1. Undertake a review of your current communications activities including websites, blogs, published materials and events.
Decide what it is you want to achieve and explore how social networking will contribute to your communications and stakeholder engagement strategy. How effective are your current activities, how do you know what is working well, who are your customers and what is the added value you offer?

2. Develop a social media and social learning policy in consultation with staff and stakeholders

3. Provide social media workshops to help all staff become familiar with and confident in using social media tools. Encourage feedback and suggestions about how you can improve internal and external communications.

4. Measure and evaluate the return on your investment in social media activities including google alerts and google anlaytics
Social media has challenged organisations to embrace new ways of connecting and communicating, demanding greater openness, transparency and engagement. What is the potential Return On Investment (ROI) of an approach to social media which develops real relationships with stakeholders?

There is a lot of learning and risk associated with launching a public blog. Easily accessible, relevant and timely information on your website is essential. Invite feedback about your website. Be prepared for discussions and conversations which you cannot control but from which there can be considerable learning for the organisation. Be prepared to respond to questions and criticism.

Social networking, in many ways, is all about learning. Social media is one of the most powerful ways to understand what we do and why, learn as we go, and share what we learn with others. Every day conversations are taking place across the internet about social work and social care. Do you know what is being said about leadership, social care, services for children, workforce development, social learning and commissioning in the care sector? A good starting point is the informative post 7 reasons to launch an internal blog before going public.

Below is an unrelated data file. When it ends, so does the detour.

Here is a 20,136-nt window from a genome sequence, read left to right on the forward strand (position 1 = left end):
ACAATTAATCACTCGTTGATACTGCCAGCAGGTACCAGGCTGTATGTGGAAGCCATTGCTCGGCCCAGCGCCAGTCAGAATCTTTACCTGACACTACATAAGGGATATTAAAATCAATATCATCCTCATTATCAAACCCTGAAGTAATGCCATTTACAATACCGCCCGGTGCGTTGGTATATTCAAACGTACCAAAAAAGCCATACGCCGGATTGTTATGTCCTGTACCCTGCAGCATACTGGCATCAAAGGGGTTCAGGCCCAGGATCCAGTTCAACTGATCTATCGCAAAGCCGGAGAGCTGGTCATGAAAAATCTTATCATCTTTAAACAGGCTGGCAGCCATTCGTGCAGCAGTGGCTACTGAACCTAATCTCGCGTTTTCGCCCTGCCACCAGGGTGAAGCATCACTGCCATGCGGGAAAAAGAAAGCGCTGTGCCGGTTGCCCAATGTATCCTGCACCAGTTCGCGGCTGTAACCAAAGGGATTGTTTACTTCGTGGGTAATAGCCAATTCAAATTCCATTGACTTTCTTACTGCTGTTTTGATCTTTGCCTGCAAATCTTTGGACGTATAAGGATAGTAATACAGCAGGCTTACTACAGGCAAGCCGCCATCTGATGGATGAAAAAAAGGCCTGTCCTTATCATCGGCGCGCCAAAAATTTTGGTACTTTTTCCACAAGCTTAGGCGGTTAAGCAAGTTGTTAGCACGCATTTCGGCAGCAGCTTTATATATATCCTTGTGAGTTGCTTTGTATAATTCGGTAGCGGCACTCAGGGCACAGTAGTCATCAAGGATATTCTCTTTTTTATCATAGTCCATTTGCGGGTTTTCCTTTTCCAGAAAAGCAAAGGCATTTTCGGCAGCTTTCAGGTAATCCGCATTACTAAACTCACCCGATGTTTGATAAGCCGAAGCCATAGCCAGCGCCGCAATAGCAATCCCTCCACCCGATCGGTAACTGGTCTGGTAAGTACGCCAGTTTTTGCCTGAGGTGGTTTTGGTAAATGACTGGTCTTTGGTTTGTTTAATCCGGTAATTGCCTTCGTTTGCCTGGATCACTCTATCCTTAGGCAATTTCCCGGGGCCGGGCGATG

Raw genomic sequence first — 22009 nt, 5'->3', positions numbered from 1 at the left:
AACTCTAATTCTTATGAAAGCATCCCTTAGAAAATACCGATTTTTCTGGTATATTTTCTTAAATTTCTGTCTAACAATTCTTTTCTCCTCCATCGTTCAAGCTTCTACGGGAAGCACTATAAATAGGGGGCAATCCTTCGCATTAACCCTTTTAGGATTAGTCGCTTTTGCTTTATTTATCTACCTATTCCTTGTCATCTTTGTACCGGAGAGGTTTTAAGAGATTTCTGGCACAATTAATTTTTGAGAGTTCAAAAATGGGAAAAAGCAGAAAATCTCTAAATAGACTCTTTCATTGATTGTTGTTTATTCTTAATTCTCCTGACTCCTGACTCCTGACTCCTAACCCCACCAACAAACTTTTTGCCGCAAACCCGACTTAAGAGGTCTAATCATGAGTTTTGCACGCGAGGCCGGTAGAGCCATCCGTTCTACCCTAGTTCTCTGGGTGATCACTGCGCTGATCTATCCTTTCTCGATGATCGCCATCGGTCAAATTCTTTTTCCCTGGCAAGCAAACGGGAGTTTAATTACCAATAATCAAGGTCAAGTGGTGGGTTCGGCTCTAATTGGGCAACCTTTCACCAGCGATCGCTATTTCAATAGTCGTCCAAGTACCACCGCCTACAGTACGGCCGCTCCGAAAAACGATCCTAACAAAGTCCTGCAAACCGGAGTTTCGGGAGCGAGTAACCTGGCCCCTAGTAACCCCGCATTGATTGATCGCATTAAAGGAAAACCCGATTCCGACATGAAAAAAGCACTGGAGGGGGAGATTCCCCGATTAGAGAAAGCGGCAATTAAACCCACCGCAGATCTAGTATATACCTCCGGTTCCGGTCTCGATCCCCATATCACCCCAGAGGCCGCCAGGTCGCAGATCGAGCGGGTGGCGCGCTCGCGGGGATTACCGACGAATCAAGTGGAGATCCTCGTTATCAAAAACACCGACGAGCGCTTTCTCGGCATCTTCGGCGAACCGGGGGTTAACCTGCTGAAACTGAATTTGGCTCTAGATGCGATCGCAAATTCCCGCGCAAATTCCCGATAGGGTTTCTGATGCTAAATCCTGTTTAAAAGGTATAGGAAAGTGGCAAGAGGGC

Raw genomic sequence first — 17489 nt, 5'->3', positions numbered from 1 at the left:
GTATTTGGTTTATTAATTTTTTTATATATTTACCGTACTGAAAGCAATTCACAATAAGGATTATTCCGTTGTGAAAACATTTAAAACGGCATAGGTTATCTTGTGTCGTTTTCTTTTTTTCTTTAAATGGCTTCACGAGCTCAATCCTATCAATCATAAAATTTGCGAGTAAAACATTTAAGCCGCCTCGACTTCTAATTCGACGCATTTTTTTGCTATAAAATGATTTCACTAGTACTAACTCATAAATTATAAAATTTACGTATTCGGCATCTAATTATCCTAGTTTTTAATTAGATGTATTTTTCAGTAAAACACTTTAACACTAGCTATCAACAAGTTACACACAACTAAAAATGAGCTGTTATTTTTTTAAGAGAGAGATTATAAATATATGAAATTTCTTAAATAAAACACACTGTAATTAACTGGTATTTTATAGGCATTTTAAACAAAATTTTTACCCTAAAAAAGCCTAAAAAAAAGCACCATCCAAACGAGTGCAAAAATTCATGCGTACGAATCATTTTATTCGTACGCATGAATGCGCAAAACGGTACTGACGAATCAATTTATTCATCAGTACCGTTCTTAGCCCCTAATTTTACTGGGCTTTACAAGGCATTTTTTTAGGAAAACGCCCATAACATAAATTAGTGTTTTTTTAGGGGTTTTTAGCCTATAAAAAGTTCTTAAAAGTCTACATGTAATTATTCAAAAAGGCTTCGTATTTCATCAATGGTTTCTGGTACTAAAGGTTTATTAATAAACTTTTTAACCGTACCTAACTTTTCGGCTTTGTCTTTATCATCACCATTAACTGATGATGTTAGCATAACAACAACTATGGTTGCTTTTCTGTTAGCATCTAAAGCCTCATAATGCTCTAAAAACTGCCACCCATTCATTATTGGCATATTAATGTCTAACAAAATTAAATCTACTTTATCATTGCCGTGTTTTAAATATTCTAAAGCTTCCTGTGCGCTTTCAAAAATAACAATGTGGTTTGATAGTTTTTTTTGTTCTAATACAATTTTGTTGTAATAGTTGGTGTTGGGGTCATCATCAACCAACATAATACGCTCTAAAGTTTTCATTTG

About Shirley Ayres The Japanese have a word “Kaizen” which translated means “the gathering of the wisdom of the people” As a knowledge management and communications consultancy we have particular expertise in developing social networks and social learning with an unrivaled and in depth knowledge of the care sector. We advise and review public, private and non profit organisations communication & digital engagement strategies.

Why is measuring social impact so challenging?

On the 24th January I will be chairing a debate about the Challenge of Measuring Social Impact at Hub Westminster.

There has been a lot of discussion and numerous reports written about the value of measuring social impact but alongside this are many challenges. What is social impact, how can it be measured and does it influence funding decisions? If the major funders worked more collaboratively would this help small organisations with limited resources be more successful in funding applications? Controversially whilst the focus has been on charities and social enterprises demonstrating their social impact should all publicly funded bodies including central and local government and universities be required to show how their activities are adding social value?